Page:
Eye gaze systems, which let you navigate and control your computer by tracking where you’re looking, have the potential to help lots of people, including quadriplegics with limited or no use of their upper bodies. However, using the technology effectively takes a lot of practice.
Recognizing this, Smartbox, a company that creates assistive technology that helps disabled people to communicate and be independent, has introduced new software to help people master eye gaze.
The software, dubbed Look Lab, gamifies the process of learning to use eye gaze systems by offering 38 activities like games and puzzles, music and art exercises, and mindfulness exercises.
Different Ways to Practice
With Look Lab, you can experiment using eye tracking technology to interact with a computer screen in different ways, including hitting targets, dwelling, tracking objects around the screen, and moving the cursor horizontally and vertically.
There are 12 eye gaze skills to practice, such as exploration, cause and effect, sustained attention, horizontal and vertical control, and problem solving.
Games include basketball, ping pong, Zombie Splash (shoot the zombies before they get you), Aliens (similar to Space Invaders), and others. There are puzzles as well, along with creative activities like “playing” a guitar and painting. And if you just want to relax, mindfulness exercises can help you with that.
Who is Look Lab for?
The software has “universal activities that will work with a wide range of ages” from children to adults, said Smartbox Global Partners Account Manager Kim Lawther during a webinar. It’s suitable for anyone using eye gaze access or USB access devices like head pointers.
Look Lab is appropriate for everyone regardless of their experience with eye tracking technology, including those who want to:
Get started with eye gaze and look for ways to practice in a relaxed setting
Progress from early cause-and-effect skills
Improve accuracy and precision skills to help with using more complex grid sets and computer control
Engage in leisure-time activities
Take on more advanced and challenging games
Find new outlets for creative expression
During the webinar, Lawther pointed out that gaming can be a great way to learn a new skill. Look Lab’s software takes full advantage of that, offering a chance to practice using eye gaze in an “engaging, no-pressure way.”
Heat maps show the areas of the screen that you’ve accessed. You can save copies of those heat maps to track your progress over time.
The software currently costs £480, or about $605. It includes a downloadable getting started guide and workbook to support all of the activities.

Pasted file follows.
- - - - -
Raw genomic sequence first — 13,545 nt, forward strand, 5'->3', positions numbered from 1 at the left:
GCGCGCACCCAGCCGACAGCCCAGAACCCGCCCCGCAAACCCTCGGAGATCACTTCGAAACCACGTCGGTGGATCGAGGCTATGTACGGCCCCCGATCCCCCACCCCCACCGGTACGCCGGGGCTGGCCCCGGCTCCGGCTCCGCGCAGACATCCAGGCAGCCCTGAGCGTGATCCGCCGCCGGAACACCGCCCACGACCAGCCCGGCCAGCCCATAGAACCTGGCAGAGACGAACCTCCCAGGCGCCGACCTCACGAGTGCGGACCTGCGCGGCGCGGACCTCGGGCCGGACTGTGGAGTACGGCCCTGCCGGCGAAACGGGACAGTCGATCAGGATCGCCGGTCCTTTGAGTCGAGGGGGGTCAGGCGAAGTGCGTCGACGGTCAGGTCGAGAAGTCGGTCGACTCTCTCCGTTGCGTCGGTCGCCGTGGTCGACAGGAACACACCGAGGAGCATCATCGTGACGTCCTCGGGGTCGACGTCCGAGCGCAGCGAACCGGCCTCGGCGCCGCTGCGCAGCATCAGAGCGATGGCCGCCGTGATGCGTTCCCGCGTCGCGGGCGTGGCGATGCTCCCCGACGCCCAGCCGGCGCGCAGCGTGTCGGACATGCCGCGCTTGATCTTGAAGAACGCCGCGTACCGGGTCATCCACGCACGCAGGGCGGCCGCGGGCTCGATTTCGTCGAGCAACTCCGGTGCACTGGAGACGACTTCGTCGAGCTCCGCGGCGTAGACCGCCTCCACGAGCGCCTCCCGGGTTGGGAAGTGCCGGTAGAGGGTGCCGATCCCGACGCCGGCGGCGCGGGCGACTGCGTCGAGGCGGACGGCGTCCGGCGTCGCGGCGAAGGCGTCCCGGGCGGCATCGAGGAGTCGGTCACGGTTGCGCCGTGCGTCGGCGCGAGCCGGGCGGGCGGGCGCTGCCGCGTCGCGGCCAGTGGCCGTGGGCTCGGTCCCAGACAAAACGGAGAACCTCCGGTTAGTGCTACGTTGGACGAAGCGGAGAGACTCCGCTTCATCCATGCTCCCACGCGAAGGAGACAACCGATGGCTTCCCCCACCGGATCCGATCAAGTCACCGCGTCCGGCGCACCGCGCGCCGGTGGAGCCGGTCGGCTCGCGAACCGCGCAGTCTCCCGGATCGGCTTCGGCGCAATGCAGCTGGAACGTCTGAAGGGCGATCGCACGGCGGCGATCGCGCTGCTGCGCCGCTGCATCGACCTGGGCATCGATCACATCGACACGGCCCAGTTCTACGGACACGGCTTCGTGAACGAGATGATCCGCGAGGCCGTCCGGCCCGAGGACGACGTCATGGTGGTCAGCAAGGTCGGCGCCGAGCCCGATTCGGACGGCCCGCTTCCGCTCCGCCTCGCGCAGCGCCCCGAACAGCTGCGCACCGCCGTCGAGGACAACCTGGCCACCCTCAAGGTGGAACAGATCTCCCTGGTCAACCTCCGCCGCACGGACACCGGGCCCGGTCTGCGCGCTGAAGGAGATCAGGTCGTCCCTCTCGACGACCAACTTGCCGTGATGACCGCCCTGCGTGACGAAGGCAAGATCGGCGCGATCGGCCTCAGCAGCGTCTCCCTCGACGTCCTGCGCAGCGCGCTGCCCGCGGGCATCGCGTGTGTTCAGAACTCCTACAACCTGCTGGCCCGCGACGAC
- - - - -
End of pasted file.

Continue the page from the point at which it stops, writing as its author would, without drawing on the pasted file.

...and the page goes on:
See Smartbox’s website for more information.
Research Supports Need for Eye Tracking Practice
Studies have shown that even though using eye tracking technology can be challenging, anyone can get better at it with sustained practice.
For example, one study examined eye-gaze control technology as early intervention for a young child with high spinal cord injury without the ability to make sounds.
The young child was followed by repeated measures concerning performance and communication from baseline at 9 months to 26 months, and finalized at 36 months by field observations in the home setting.
Stud results showed eye-gaze performance and frequency of use of eye-gaze control technology increased over time.
The results showed eye-gaze performance and frequency of use of eye-gaze control technology increased over time.
Communicative functions regarding obtaining objects and social interaction increased from unintentional actions to purposeful choices and interactions. At 36 months, a toddler in the study was partly independent in eye gazing, used all activities provided, and made independent choices.
The researchers concluded that a 9-month-old child with profound motor disabilities can benefit from eye-gaze control technology in order to gradually perform activities, socially interact with family members, and make choices.
Eyegaze Can Be Useful Outside the Lab
Eyegaze has proved to be useful for people with spinal cord injuries and others living with paralysis outside of the lab as well.
Sandra Thistlethwaite, a speech and language therapist writing for the United Spinal Association, says eye gaze control can provide a “direct, easier and quicker way to [communicate] than other forms of access.”
Eye-gaze control can provide a “direct, easier and quicker way to [communicate] than other forms of access.” — Thistlethwaite
At the same time, she cautions that the technology is best suited to “the ‘straightforward’ cognitively able student with no visual or learning problems. Students she saw “with more complex learning and sensory needs” had more difficulties, she says.
She adds that at first, eye gaze technology was “fantastic if you have access to and an in-depth knowledge of a lot of software,” but “trickier if you are a busy teacher or therapist without either.”
These problems have been ameliorated by the introduction of “a growing range of specialist eye-gaze titles, with many more in the pipeline, catering for a variety of learners” instead of just experienced users, Thistlethwaite says. TwP